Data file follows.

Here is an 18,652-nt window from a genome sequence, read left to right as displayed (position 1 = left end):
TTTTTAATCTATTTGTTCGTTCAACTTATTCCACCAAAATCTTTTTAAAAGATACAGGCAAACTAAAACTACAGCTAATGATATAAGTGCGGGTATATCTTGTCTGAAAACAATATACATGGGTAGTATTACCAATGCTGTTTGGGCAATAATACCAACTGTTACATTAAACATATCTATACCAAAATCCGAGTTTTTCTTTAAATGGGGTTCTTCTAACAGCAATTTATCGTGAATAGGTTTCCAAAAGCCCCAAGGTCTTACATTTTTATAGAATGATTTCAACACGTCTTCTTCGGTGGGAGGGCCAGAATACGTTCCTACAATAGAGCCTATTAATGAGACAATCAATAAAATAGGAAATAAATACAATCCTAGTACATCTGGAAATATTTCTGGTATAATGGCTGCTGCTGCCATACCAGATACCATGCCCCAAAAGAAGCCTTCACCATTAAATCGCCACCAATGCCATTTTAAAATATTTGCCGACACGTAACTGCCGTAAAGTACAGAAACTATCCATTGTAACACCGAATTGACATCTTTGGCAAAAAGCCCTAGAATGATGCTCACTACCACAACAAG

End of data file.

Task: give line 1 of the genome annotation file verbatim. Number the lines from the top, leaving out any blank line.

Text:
Here is an 18,652-nt window from a genome sequence, read left to right as displayed (position 1 = left end):